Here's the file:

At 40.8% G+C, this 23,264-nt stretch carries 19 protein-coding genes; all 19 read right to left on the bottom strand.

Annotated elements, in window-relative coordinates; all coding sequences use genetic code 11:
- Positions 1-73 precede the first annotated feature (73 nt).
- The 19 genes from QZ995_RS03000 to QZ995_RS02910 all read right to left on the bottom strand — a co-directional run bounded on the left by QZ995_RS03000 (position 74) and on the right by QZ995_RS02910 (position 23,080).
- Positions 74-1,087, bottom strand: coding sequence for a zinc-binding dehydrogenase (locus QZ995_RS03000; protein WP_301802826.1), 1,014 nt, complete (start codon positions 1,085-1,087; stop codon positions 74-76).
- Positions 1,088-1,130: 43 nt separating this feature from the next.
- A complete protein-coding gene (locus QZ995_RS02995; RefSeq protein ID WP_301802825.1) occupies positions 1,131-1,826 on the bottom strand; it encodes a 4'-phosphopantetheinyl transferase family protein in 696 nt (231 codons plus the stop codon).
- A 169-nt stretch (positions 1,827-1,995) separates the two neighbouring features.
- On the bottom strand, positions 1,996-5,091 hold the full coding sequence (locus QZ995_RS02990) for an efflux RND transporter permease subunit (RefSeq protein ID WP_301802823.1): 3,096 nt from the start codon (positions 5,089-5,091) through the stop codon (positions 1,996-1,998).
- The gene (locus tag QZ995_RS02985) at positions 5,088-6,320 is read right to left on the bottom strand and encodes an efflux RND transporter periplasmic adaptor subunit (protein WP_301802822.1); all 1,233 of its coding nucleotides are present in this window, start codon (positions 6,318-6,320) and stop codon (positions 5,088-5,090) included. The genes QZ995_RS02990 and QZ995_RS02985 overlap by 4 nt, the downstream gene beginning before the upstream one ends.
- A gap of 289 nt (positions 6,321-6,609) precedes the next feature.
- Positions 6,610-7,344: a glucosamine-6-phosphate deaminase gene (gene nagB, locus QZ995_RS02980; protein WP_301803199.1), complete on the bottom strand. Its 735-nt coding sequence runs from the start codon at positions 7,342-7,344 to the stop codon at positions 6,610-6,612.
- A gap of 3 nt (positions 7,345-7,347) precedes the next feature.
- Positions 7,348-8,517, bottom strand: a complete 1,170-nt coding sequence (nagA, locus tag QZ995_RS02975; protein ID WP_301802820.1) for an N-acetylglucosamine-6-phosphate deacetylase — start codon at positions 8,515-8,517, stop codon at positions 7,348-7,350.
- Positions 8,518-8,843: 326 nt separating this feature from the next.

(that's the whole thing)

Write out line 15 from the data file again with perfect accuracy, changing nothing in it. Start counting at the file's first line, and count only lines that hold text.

- Positions 8,518-8,843: 326 nt separating this feature from the next.